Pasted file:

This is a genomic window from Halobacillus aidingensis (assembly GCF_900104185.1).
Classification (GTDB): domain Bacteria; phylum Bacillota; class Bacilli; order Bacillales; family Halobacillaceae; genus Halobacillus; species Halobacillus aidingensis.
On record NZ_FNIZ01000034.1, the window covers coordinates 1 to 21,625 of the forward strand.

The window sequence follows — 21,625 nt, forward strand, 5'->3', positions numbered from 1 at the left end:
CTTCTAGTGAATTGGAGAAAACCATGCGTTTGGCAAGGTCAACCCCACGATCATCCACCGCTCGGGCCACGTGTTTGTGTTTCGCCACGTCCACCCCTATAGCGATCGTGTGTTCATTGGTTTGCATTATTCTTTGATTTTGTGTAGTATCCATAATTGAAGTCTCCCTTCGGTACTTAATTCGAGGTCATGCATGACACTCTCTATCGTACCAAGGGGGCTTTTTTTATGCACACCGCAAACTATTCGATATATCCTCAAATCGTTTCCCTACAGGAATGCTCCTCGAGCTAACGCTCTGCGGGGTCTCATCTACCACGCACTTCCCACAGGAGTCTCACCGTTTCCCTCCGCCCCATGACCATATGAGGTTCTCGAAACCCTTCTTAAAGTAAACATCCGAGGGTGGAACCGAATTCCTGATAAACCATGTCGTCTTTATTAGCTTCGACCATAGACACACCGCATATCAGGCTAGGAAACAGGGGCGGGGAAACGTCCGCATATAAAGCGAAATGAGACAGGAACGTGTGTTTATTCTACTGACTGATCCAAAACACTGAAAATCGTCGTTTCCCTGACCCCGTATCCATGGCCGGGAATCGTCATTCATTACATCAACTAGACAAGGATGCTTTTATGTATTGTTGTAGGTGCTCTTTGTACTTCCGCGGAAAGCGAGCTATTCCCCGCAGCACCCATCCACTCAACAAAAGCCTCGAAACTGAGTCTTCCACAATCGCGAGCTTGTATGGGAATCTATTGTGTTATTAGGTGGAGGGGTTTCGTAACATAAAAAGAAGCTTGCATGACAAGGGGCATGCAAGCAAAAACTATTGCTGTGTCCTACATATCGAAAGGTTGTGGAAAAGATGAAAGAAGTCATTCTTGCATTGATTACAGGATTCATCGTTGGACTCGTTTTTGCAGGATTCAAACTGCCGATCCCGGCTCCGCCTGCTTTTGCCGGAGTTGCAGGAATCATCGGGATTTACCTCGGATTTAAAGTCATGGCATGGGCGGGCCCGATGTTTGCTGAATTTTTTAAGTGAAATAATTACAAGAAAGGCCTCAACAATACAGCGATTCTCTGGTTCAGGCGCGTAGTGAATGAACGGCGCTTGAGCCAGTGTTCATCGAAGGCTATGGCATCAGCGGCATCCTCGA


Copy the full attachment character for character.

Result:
This is a genomic window from Halobacillus aidingensis (assembly GCF_900104185.1).
Classification (GTDB): domain Bacteria; phylum Bacillota; class Bacilli; order Bacillales; family Halobacillaceae; genus Halobacillus; species Halobacillus aidingensis.
On record NZ_FNIZ01000034.1, the window covers coordinates 1 to 21,625 of the forward strand.

The window sequence follows — 21,625 nt, forward strand, 5'->3', positions numbered from 1 at the left end:
CTTCTAGTGAATTGGAGAAAACCATGCGTTTGGCAAGGTCAACCCCACGATCATCCACCGCTCGGGCCACGTGTTTGTGTTTCGCCACGTCCACCCCTATAGCGATCGTGTGTTCATTGGTTTGCATTATTCTTTGATTTTGTGTAGTATCCATAATTGAAGTCTCCCTTCGGTACTTAATTCGAGGTCATGCATGACACTCTCTATCGTACCAAGGGGGCTTTTTTTATGCACACCGCAAACTATTCGATATATCCTCAAATCGTTTCCCTACAGGAATGCTCCTCGAGCTAACGCTCTGCGGGGTCTCATCTACCACGCACTTCCCACAGGAGTCTCACCGTTTCCCTCCGCCCCATGACCATATGAGGTTCTCGAAACCCTTCTTAAAGTAAACATCCGAGGGTGGAACCGAATTCCTGATAAACCATGTCGTCTTTATTAGCTTCGACCATAGACACACCGCATATCAGGCTAGGAAACAGGGGCGGGGAAACGTCCGCATATAAAGCGAAATGAGACAGGAACGTGTGTTTATTCTACTGACTGATCCAAAACACTGAAAATCGTCGTTTCCCTGACCCCGTATCCATGGCCGGGAATCGTCATTCATTACATCAACTAGACAAGGATGCTTTTATGTATTGTTGTAGGTGCTCTTTGTACTTCCGCGGAAAGCGAGCTATTCCCCGCAGCACCCATCCACTCAACAAAAGCCTCGAAACTGAGTCTTCCACAATCGCGAGCTTGTATGGGAATCTATTGTGTTATTAGGTGGAGGGGTTTCGTAACATAAAAAGAAGCTTGCATGACAAGGGGCATGCAAGCAAAAACTATTGCTGTGTCCTACATATCGAAAGGTTGTGGAAAAGATGAAAGAAGTCATTCTTGCATTGATTACAGGATTCATCGTTGGACTCGTTTTTGCAGGATTCAAACTGCCGATCCCGGCTCCGCCTGCTTTTGCCGGAGTTGCAGGAATCATCGGGATTTACCTCGGATTTAAAGTCATGGCATGGGCGGGCCCGATGTTTGCTGAATTTTTTAAGTGAAATAATTACAAGAAAGGCCTCAACAATACAGCGATTCTCTGGTTCAGGCGCGTAGTGAATGAACGGCGCTTGAGCCAGTGTTCATCGAAGGCTATGGCATCAGCGGCATCCTCGA